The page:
The U.S. Army bid farewell to John McHugh, 21st secretary of the Army, during a ceremony on Joint Base Myer-Henderson Hall Oct. 23.

Family, friends and colleagues gathered under the sunshine at Summerall Field on the Fort Myer portion of the joint base for the proceedings, which were hosted by Secretary of Defense Ash Carter.

McHugh was sworn in as secretary of the Army in 2009 and held the position for more than six years, making him the second-longest serving secretary of the Army in history. Prior to his appointment by President Barack Obama, McHugh served as a New York state senator for seven years and represented Northern and Central New York as a member of the House of Representatives for 16 years.

During his address, Carter called McHugh a "skilled leader and a selfless public servant" and "a decent and gifted man."

"To me, still waters truly run deep in John McHugh," Carter said. "He exemplifies leadership through heart and mind, through logic and strength and civility, throughout a consequential career. He's earned a reputation for examining problems and devising solutions in innovative ways."

Carter praised McHugh for remaining a constant through a time of great transition for the Army, including conflicts in Iraq and Afghanistan amid drawdowns and budget reductions.

"As secretary, John offered the Army a steady hand, providing constancy through four secretaries of defense and four Army chiefs [of staff]," Carter said. "John managed the drawdown of ground forces from two all-in fights, where they performed magnificently. He did so in a way that honored the service and sacrifice they had made, and preserved the strength and the readiness of the force."

Carter also commended McHugh's work to maintain the quality of care at Arlington National Cemetery.

"John led sweeping reforms, ensuring that the final resting place for our nation's fallen heroes remains hallowed ground to honor and remember," he said. "It goes to show that in everything he did, John has always been, above all else, motivated by the people of our total Army."

Carter said McHugh was leaving the Army a stronger, more prepared force than when he came into the job six years ago, and thanked him for all of his work.

"Thank you for raising your right hand to serve," Carter told McHugh. "Thank you for your civility, your devotion to our people and for making the most professional land force on Earth even stronger, and from me, for our lifelong friendship."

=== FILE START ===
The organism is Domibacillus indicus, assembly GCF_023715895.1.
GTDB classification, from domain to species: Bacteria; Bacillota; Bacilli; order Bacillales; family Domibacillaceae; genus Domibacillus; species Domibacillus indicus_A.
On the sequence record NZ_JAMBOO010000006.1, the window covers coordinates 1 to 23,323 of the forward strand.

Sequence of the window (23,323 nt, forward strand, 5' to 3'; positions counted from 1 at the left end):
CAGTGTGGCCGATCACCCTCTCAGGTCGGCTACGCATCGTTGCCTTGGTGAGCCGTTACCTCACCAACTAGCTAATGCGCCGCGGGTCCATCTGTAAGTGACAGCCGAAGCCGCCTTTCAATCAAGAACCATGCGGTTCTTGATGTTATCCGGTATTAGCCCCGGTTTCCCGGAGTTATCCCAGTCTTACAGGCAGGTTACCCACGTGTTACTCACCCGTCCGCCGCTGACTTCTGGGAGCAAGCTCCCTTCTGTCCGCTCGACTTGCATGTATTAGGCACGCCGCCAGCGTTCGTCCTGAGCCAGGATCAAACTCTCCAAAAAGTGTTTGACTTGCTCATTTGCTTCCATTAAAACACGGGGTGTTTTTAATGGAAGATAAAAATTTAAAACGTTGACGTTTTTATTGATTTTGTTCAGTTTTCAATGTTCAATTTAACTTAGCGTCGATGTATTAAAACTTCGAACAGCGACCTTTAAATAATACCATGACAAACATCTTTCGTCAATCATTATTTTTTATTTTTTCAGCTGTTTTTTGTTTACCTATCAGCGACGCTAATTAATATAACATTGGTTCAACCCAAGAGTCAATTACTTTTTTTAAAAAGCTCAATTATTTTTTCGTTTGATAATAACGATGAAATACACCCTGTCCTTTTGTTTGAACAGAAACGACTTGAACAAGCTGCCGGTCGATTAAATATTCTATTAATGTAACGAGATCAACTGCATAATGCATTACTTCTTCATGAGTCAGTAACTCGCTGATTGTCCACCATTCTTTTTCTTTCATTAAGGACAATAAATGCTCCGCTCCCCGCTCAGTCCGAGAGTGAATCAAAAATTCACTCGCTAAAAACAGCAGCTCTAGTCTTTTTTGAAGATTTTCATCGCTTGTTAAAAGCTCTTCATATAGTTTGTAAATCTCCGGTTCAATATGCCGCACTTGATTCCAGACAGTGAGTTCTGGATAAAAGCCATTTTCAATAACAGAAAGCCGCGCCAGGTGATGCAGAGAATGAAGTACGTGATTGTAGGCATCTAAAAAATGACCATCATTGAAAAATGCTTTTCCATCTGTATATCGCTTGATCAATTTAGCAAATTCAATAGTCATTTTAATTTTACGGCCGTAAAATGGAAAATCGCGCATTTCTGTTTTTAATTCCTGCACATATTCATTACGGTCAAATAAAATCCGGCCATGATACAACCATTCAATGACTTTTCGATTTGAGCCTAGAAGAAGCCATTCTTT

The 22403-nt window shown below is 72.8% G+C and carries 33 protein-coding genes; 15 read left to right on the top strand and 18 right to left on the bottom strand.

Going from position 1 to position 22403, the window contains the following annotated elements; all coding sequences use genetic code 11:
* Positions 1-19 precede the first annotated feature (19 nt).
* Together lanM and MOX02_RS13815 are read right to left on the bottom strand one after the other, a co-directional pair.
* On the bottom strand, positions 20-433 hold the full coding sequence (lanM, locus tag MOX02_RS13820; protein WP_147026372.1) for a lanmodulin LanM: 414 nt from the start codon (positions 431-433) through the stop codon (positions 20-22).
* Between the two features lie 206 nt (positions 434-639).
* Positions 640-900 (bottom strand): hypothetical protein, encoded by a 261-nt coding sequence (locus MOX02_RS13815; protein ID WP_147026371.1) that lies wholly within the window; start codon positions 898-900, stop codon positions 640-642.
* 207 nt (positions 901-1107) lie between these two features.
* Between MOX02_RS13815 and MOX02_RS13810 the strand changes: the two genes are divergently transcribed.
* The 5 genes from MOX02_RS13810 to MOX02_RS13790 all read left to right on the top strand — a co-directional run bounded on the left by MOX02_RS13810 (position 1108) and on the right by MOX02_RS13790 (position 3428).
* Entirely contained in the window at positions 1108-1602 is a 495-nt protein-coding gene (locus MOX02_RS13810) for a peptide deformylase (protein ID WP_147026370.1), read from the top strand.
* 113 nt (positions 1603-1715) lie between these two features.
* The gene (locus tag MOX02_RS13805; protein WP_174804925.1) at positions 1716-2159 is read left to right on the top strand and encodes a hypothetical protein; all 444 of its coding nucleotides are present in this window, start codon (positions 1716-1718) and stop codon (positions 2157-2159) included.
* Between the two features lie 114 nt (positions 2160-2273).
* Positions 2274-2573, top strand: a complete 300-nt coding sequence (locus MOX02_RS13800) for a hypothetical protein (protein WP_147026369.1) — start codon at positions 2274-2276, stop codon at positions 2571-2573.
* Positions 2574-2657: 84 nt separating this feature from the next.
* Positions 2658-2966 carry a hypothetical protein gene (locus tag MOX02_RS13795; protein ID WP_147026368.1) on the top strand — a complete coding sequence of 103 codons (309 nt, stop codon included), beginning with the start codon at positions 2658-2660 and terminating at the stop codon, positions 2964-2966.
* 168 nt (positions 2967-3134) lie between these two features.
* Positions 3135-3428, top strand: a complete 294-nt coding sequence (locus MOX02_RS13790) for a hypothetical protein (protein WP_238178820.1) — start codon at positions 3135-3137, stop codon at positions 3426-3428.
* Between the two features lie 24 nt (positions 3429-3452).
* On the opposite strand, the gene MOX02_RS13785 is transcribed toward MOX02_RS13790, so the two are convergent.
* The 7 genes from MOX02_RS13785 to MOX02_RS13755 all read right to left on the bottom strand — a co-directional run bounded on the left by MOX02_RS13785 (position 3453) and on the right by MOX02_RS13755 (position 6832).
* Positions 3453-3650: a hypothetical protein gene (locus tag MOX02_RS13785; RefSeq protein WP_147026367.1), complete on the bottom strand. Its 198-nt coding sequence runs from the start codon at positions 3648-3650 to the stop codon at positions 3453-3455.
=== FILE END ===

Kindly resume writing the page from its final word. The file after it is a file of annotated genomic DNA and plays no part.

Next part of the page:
Army Chief of Staff Gen. Mark Milley, who was sworn in as the Army's top general in August, agreed that McHugh provided an important stability to the Army during his tenure.

"It's John McHugh, perhaps more than any other individual, who has brought stability to our Army in so many ways and in so many difficult times," Milley said. "You have never failed us. You have fought hard for America's Army ... and you have led us through a number of very significant transitions over time. You guided through an Army in transformation, downsizing us by over 100,000 troops, most importantly, with compassion and care."

He also thanked McHugh for his "genuine and deep concern for our troops and their families."

"You never failed to champion the Soldiers, the civilians, the families and the veterans of the U.S. Army," Milley said. "You have been a class act in every sense of the word."

When it was his turn to speak, McHugh expressed gratitude to both Carter and Milley, men McHugh said he has known for years.

"Every day has been a learning experience, and I hope I've learned by your example and grown through your knowledge," he told Carter.

And McHugh assured Milley that he and Eric Fanning, who was nominated to succeed McHugh as Secretary of the Army in September and awaits congressional confirmation, are the right men to lead the Army into the future.

"I look forward to watching you lead with your usual skill and determination and success," he told Milley.

McHugh said much has changed since he took over in 2009, with the force facing more threats with less money and fewer Soldiers.

"In 2009, the Army's base and contingency operations budgets totaled over $235 billion," he said. "Today, our combined funds are set a little bit over $150 billion, approximately a 36 percent cut for an Army still at war. In 2009, the active Army end strength was about 553,000 while today it has declined to just over 491,000."

McHugh called on the nation - Congress, the Obama administration, the Pentagon and the American people - to make sure that the Army has the resources it needs to continue to do its job.

"This Army has proven time and time again, it can, it will do the impossible," he said. "But in an era of growing connectivity and more adaptive, capable adversaries, even the greatest land force on the face of the earth needs support. It needs a predictable, reasonable level of resources. This is this nation's responsibility."